Hiding behind this walled petition in the ensuite is the shower cubicle.“There is no glass anywhere, no shower screen, it is very easy to keep clean,” Mrs Moroney said.“And we only discovered that after living here.”More from newsParks and wildlife the new lust-haves post coronavirus13 hours agoNoosa’s best beachfront penthouse is about to hit the market13 hours agoThe property is being sold by Burton & Ryan Property Agents — Grange and private inspections are welcome.The two-storey house on a 405sq m block originally attracted them because of its generous-sized bedrooms and proximity to the city and airport. But we think the walk-in wardrobe is the most impressive room in the house.Downstairs there is a large island bench in the kitchen, with a glass window instead of a splashback to open side views of the garden, as well as the rear view across the patio to the inground pool and hedges beyond. MORE REAL ESTATE STORIES The master bedroom is large at 5.2m x 3.8m.Their son was 17 and daughter 20 when they moved here, and the upstairs bedroom configuration has helped give everyone personal space.There is a sitting area leading to the master bedroom at one end of the house, and at the other end, two bedrooms open out to a retreat with access to the front balcony. This is the only five-bedroom house for sale in Kedron at the moment.IT’S only 7km to the Brisbane CBD and almost a quarter of the population is preparing to return to school tomorrow, but this Brisbane suburb currently has only one five-bedroom house for sale.Kedron is a professional hub in Brisbane whose population grew 8.6 per cent between the 2011 and 2016 census periods. In the last 10 years, the number of five-bedroom houses to sell each year has ranged from three to 18 according to CoreLogic property data and so far this year, five five-bedroom house have sold.But on realestate.com.au there is only one five-bedroom house currently for sale in Kedron, and that makes 42 Moree St, Kedron a rare but very valuable proposition for families wanting a spacious home in this part of the city.For Julie and Sean Moroney and their two children, space and cleverly designed bathrooms have been standout features.And if they decide to build when they move to Melbourne, recreating the bathrooms they have come to love over the past four years will be a top priority. The open-plan living area which continues out to the patio.“I’m in the kitchen now with my laptop set up on the bench, this is a place I always come to, I might be reading the paper or on the laptop.“We’ve got four bar stools here but you can fit another one in.”
Versailles, IN—DNR’s Division of Historic Preservation & Archaeology (DHPA) has awarded 15 federal grants for historic preservation and archaeology in Indiana communities. The grants, totaling more than $454,000, provide a match of more than $524,000 in local and private funds, for a total projected investment of $978,441. The funds come from the National Park Service, a part of the U.S. Department of the Interior, which distributes federal funds to the states through the Historic Preservation Fund Program. Since 1974, the state has awarded more than $18 million to Indiana communities through this program. DHPA helps strengthen Indiana’s historical and cultural heritage through annual federal grants it administers to local communities and not-for-profit groups that these organizations put toward preservation projects.Grants awarded are:Evansville: The City of Evansville will receive a $9,097 matching grant to reassess the known historic resources in the Evansville Downtown Historic District and Multiple Resource Area (MRA). Both areas have a total of about 152 contributing resources. Some properties were not considered historic at the time the historic district and MRA were created, so identifying and assessing resources from 1944-1968 is also necessary. The goal is to update the 25-year-old data on historic and cultural resources in Evansville’s downtown. The result would be to convert Downtown Evansville’s MRA into a Multiple Property Documentation Form (MPDF) in order to meet current National Register documentation standards. Evansville: The City of Evansville will also receive a $5,213 matching grant to assist with a nomination to the National Register of Historic Places of the Hebron Meadows Historic District. The development represents a mid-century neighborhood and will be listed under the new MPDF on Post-War Housing. The subdivision was the product of Wilbur Harrell and realtor-builder Isabella Sullivan. The neighborhood became home to many upper-middle-class Jewish residents in the 1950s and 1960s, and many of them coordinated with leading architects in Evansville. The nomination, in addition to being Evansville’s first mid-century district, will also explore the role Sullivan played as one of the most active women in real estate at the time, as well as the socioeconomic context of the neighborhood as it relates to the Jewish community. The district will include approximately 100 contributing properties. For more information on both Evansville grants, contact Jim Toner at 812-435-6030.Fort Wayne: The City of Fort Wayne will receive a $3,405 matching grant to assist with a nomination to the National Register of Historic Places of the Forest Park-Driving Park Historic District. It is a streetcar suburban plat that was initiated in 1906 and extended in 1913 by the plat for Driving Park. The 1910 and 1913 additions conformed to the City Beautiful recommendation of the Robinson and Kessler plans for Fort Wayne. Both Forest Park and Driving Park were developments undertaken by Louis Cudes, who developed several other Fort Wayne neighborhoods now listed in the National Register. Houses are primarily in the American Foursquare, Craftsman, and Colonial Revival styles, with a few Gabled Ells and Gable Front examples. This a large district and will include approximately 485 contributing properties. Fort Wayne: The City of Fort Wayne will receive a $5,965 matching grant to assist with a nomination to the National Register of Historic Places of the Harrison Hill Historic District. Platted in 1915, Harrison Hill is a planned residential development by Frank Hilgeman and Albert Shaaf. The layout features a broad, landscaped boulevard; wide, curving streets designed for motor traffic; playground and park areas; paved streets and sidewalks; and both brick and iron entry markers. There is a wide variety of early 20th century styles from modest bungalows to large Colonial and Tudor Revival style homes on the boulevard. The district will include approximately 220 contributing properties. The project also includes the design and printing of a brochure on the Lakeside Historic District. The brochure will follow the design of the city’s series of publications about it’s National Register Historic Districts and will contain a history of the district, local history and architecture, a locator map, and a focus on approximately 45 featured properties. For more information on both Fort Wayne grants, contact Don Orban at 260-427-2160.Henry County: Ball State University will receive a $49,999 grant to conduct an archaeological survey of Summit Lake State Park. The park is owned by the DNR and consists of 2,680 acres, including the 800-acre Summit Lake and the 120-acre Zeigler Woods Nature Preserve. The project will conduct a Phase Ia investigation of unsurveyed areas, including a geophysical survey of two possible mounds and a shovel test pit survey of approximately 30 acres surrounding each mound (a total of about 60 acres), which is approximately 2.2% of the SLSP. The objective is to document the prehistoric and historic cultural resources, to assist the park and preserve with future resource management planning, and determine potential eligibility for the National Register. Henry County: Ball State University will receive a $49,999 grant to conduct the second phase of an archaeological survey of the Wilbur Wright Fish & Wildlife Area, which consists of 1,070 acres of Blue River Valley floodplains and associated uplands and is currently used as a fishing and hunting area. It is also the former site of the New Castle State Hospital and encompasses several major prehistoric sites, which have been investigated extensively in the past. However, portions of the Wilbur Wright FWA remain unsurveyed. This project will conduct a Phase Ia shovel test pit survey of about 52 acres of fallow agricultural land west of the Big Blue River. In 2018 about 8 acres of the field was surveyed, and artifacts recovered are indicative of sustained habitation in the area. The Fiscal Year 2019 project will complete the investigation of the area, which will help define the true nature and location of the reported site and determine potential eligibility for the National Register. For more information on both Henry County grants, contact Chris Thompson at 765-285-5328.Indianapolis: The McGowan Hall Knights of Columbus will receive $38,790 to replace the roof of McGowan Hall, which was built in 1922. The hall has served many community functions and purposes throughout its history, such as USO dances during World War II, theater and music performances, community meetings and presentations, social service and support group meetings, fundraiser events, and private rental use. The project will stabilize the worst portions of the roof: the sections over the Grand Hall mezzanine and the Grand Hall entry vestibule. For more information, contact Robert Newport at 317-476-5793. Jeffersonville: The LifeSpring Health Systems organization will receive $29,622 to rehabilitate the windows of the ca. 1870 Sarkisian House, which is used as a group home for men with mental health or substance use disorders. The building is a gabled Italianate style home with tall, narrow windows, several of which have decorative arched hoods on the front elevation. The project will rehabilitate 41 windows and custom build eight storm windows for the archtop. For more information, contact Elizabeth Stafford at 812-206-1361.Lafayette: Trinity United Methodist Church will receive a $50,000 grant to stabilize and rehabilitate the exterior masonry of the 1872 building. Mortar joint erosion has threatened the stability of brick units. In addition to repointing the masonry, some brick units that are missing or damaged will need to be replaced. The church has undertaken masonry rehabilitation on the east, south, and west elevations. The HPF grant will assist specifically with the north elevation, where water infiltration is creating some damage to the interior of the building. For more information, contact Stephen Ash at 765-427-7007.Newburgh: The Town of Newburgh will receive a $34,025 grant to rehabilitate Preservation Hall, formerly known as Old Newburgh Presbyterian Church, built in 1851. The hall currently houses the Newburgh Museum and is used by Historic Newburgh, Inc., the Newburgh Community Theater, and is available for event rental by other organizations or individuals. The town has a conditions assessment and rehabilitation plan for the building. The scope of the grant includes foundation, masonry, woodwork, and HVAC rehabilitation and repair. For more information, contact Christy Powell at 812-853-1720.Peru: The Miami Nation of Indians will receive a $50,000 grant to assist in replacing the roof of the former Peru High School’s gymnasium, Tig Arena, which now serves as the Miami Nation’s headquarters. Roof leaks in the gymnasium wing threaten the structure and severe leaks where the gym roof meets the classroom building allow water into the lower level of the classroom wing where the tribe maintains its archives. By replacing the roof and halting the water infiltration, the tribe can begin to pursue other interior repairs that are needed to allow the tribe to continue to operate its food bank, emergency shelter, and tribal operations, and to finish it’s Native American museum and records archive. For more information, contact Keith Layman at 260-410-5530.Plymouth: The Marshall County Commissioners will receive $25,000 to produce an engineering study and drawings for the Marshall County Courthouse. The 1872 courthouse was designed by Chicago architect Gordon Randal and features a limestone base, brick walls, and a hipped roof with a central tower. The project will provide an overall building assessment to include masonry, windows, and doors, and to provide specific plans for the restoration of the tower. The assessment will also examine the options for implementing a fire suppression system. For more information, contact Mike Delp at 574-930-4552.Ripley County: Ball State University will receive a grant of $49,999 to continue a Phase Ia survey of approximately 80 acres around historic homestead sites identified within Versailles State Park. A previous survey recorded 49 sites, and this project will attempt to verify the location of 21 more sites. Along with their associated historical records, these sites tell the story of the early planned settlement as well as early statehood. This targeted archaeological survey will help uncover the remains of daily home life at these sites. The park would like to use the information to develop more engaging interpretation around these resources, create a series of significance statements and primary interpretive themes, and determine potential eligibility for the National Register. For more information, contact Chris Thompson at 765-285-5328.Rensselaer: The Jasper-Newton Foundation will receive a $50,000 grant to rehabilitate 63 historic windows, replace one double-hung window, and preserve all the window frame units in the Rensselaer Carnegie Library. The building was built in 1904 and opened in 1905. The library is now known as the Carnegie Center and provides gallery space for artists of all ages, as well as community meeting space for training, events, and networking opportunities. For more information, contact Brienne Hooker, Jasper-Newton Foundation, at 219-866-2228.Saint Mary of the Woods: Saint Mary of the Woods College will receive a $28,200 grant to assist with rehabilitation of the main entrance gate for the Saint Mary-of-the-Woods and Sisters of Providence campuses. The college was founded in 1840 as an academy for the education of women. The main entrance gate was built in 1918 and is one of the early landscape features in a plan that expanded and enhanced the campus. It’s a prominent and highly recognizable landmark made of brick and limestone, with walls that curve inward toward the metal picket-style pair of gates. For more information, contact Susan Dolle at 812-535-5275.To view all DNR news releases, please see dnr.IN.gov.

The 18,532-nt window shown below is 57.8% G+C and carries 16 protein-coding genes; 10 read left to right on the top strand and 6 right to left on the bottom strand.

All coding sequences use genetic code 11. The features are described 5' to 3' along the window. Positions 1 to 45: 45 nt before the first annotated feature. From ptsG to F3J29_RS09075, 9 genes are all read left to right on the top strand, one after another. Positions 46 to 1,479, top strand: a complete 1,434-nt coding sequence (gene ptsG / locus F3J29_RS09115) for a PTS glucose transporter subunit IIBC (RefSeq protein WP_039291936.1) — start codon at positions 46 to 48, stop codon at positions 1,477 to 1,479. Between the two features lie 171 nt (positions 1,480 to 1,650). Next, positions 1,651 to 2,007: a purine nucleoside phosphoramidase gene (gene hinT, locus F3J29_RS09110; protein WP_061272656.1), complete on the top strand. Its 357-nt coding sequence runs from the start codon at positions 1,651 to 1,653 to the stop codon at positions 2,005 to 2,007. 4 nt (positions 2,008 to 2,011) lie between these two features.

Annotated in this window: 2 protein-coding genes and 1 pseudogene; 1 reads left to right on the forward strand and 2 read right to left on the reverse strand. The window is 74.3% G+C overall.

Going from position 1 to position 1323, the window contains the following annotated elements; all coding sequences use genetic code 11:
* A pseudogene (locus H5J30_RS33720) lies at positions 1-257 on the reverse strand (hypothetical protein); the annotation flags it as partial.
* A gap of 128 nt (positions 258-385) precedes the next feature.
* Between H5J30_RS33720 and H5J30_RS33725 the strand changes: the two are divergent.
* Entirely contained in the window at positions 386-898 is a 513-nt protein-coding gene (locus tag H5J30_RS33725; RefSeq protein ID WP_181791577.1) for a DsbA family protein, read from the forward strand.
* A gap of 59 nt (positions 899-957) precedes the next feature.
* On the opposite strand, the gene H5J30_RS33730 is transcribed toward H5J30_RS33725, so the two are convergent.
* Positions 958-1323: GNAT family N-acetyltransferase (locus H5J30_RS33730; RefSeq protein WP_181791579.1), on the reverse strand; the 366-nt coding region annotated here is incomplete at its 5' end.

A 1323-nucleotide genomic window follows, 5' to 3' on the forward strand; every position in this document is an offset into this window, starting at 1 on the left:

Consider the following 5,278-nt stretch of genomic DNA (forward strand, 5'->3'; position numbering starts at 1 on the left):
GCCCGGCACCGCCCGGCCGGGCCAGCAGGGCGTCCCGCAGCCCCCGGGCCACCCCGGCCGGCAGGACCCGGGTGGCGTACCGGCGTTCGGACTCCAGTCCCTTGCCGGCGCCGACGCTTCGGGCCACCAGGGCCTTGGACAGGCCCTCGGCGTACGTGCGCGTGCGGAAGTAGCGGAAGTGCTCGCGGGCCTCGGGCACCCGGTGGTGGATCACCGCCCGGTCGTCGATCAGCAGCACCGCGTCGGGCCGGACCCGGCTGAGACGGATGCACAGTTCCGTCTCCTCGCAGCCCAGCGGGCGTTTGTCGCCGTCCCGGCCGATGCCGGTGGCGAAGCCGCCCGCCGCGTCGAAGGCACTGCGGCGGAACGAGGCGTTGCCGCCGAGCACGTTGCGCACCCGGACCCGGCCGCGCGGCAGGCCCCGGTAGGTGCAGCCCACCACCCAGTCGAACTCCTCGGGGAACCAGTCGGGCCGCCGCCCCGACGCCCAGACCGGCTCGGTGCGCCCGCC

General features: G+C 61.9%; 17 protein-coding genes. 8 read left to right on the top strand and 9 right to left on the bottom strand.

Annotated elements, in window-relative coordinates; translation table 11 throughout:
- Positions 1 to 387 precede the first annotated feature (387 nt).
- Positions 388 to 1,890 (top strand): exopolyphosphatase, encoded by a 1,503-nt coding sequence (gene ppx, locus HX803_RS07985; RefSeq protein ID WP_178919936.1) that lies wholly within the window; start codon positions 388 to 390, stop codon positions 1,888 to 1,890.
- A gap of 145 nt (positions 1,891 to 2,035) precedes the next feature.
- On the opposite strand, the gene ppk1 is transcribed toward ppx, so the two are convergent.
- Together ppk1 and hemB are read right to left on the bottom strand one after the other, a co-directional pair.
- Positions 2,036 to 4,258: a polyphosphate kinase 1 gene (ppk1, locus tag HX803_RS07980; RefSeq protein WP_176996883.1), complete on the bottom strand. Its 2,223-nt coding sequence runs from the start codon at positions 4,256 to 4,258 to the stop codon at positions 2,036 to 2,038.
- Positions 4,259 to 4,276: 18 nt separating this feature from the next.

Published on November 15, 2017 at 9:48 pm Contact Matt: firstname.lastname@example.org In 2016, Knight missed qualifying for the Olympics by 0.1 seconds, his mother Jennifer said. That November, Tiernan beat Knight at the national championship. Come 2017, he qualified for the World Championships in the 5,000-meter. When it turned to race time, a familiar face lurked in the finals. It was Tiernan.With five laps to go, Tiernan moved into the lead, quickening the pace by two seconds. But Knight didn’t budge. He stayed with the pack, gradually chasing down the man that beat him a year earlier.Tiernan couldn’t maintain his pace, and Knight only sped up, inching closer and closer. Knight finished in ninth place in his first appearance on the world stage. Tiernan took 11th.“If he doesn’t win,” former SU runner Martin Hehir said, “he’s just going to come back with a vengeance.Knight’s talent matches his flare to make him one of the most well-known runners in the world. As one of the nation’s most dominant athletes, he’s commanded attention from everyone, including his teammates. They want to run with him.Everyone’s always wanted to run with him.When the St. Michael Catholic (Ontario, Canada) High School runner was just beginning to rise to local stardom, his head coach, Frank Bergin, found him waiting at the track after practice. Everyone else was gone, and Bergin was on his way out, but Knight was waiting for two kids from the nearby elementary school, who couldn’t have been older than 11, Bergin said. The two had seen Knight run and asked him to run a lap with them after school. So Knight waited and ran with them.“I remember just going ‘wow.’” Bergin said. “That’s Justyn.”Once Knight arrived on Syracuse’s campus two years later, he made an immediate impact, running in the national championship his true freshman season.By his sophomore season in 2015, Knight emerged as one of the best runners in the country. Hehir had always been the runner that teammates modeled themselves after. Soon, even for Hehir, that runner became Knight.Andy Mendes | Digital Design EditorOne of the reasons that Hehir excelled so much as a senior, Smith said, was because Knight took the pressure off Hehir and let him run freely.“Justin’s transformed the program and he’s taken us to a place where we couldn’t have been without him,” Hehir said. “That’s meant a lot for the program and for the future of the program.”The pair, along with emerging star Colin Bennie, led Syracuse to its first national championship in 64 years. When Bennie arrived at campus, like many, he copied Hehir’s model. But in 2015, he mimicked Knight.“Justyn being the guy to keep with,” Bennie’s mother Lisa said, “is the best training situation Colin could be in.”The entire time Knight trained for worlds, he checked on his teammate’s summer training, Jennifer said. In between workouts this summer in Vaughan, Ontario, Knight’s phone would be littered with messages from younger runners asking how his training was going, but also asking questions about their own training and how to prepare for the fall.Syracuse head coach Chris Fox traveled to London this summer for Knight’s race. As soon as it was over, Knight found his coach.“‘Let’s get ready for cross-country,’” he said to Fox.Throughout this season, Knight has worked to ensure his teammates are ready to battle at NCAAs. He sets the tones in workouts, checks in on how his teammates train and recover and takes on his own coaching responsibilities as the team’s leader. All his preparations have lined up for this Saturday, when Knight has one final attempt at a cross-country crown. “I think it’s a pretty fitting final chapter for him to put his mark on,” Hehir said. “The fact that he hasn’t won a title yet chomps this up to make it even sweeter. It could be a storybook ending.”Knight loves the pressure and the spotlight, but he’s had to adjust to it. Being the favorite is something he’s struggled with in the past. After he rose to prominence in 2015, the lights shined brighter and the microphones in his face multiplied. He felt overwhelmed. But he’s learned to embrace it and use the added attention to take the pressure off of his team.No matter the finish, Saturday’s race will bring an end to the greatest cross-country career a Syracuse runner has ever had.“I’m 30 years old and I don’t think that I will ever have another Justyn in my coaching career,” Smith said. “He is a once in a lifetime talent.”And on Saturday afternoon, he can capture the one thing that’s eluded him. Comments For two years, across three seasons, Justyn Knight couldn’t beat Oregon’s Edward Cheserek. No one could. Cheserek, or “the King” as he was called, finished his college career as a 17-time national champion in 21 possible events. But, at the cross-country national championship last year, Knight finished ahead of him.Then he ran into another problem: Villanova’s Patrick Tiernan. Knight prefers a sit-and-kick type race, where the runners don’t burn themselves out during the race, but then sprint ahead at the end. Tiernan set the pace that day, and made sure he didn’t let Knight kick. Instead, he burned the last mile, forcing Knight to chase, preventing a strong kick.“Sometimes you have your day,” Syracuse assistant coach Adam Smith said, “and that day was Tiernan’s day.”Cheserek and Tiernan were both experienced runners in their last year of eligibility. Knight was one of the favorites, but not the favorite. In all cross-country disciplines, outdoor and indoor track, Knight has had his share of chances to claim an individual national title, but hasn’t won one yet.Knight is the best runner in Syracuse history, with two top-five finishes in three years at the national championship. When Knight began his college career, Syracuse was a middle-of-the-pack finisher at nationals, unable to get over the hump. Knight turned the team into a perennial top-three team and national champion in 2015. He has carried the program on his back while making his teammates better. But he has never captured an individual cross-country championship. On Saturday, he has one final opportunity to do it.AdvertisementThis is placeholder text“I don’t go into any race racing for second,” Knight said. Facebook Twitter Google+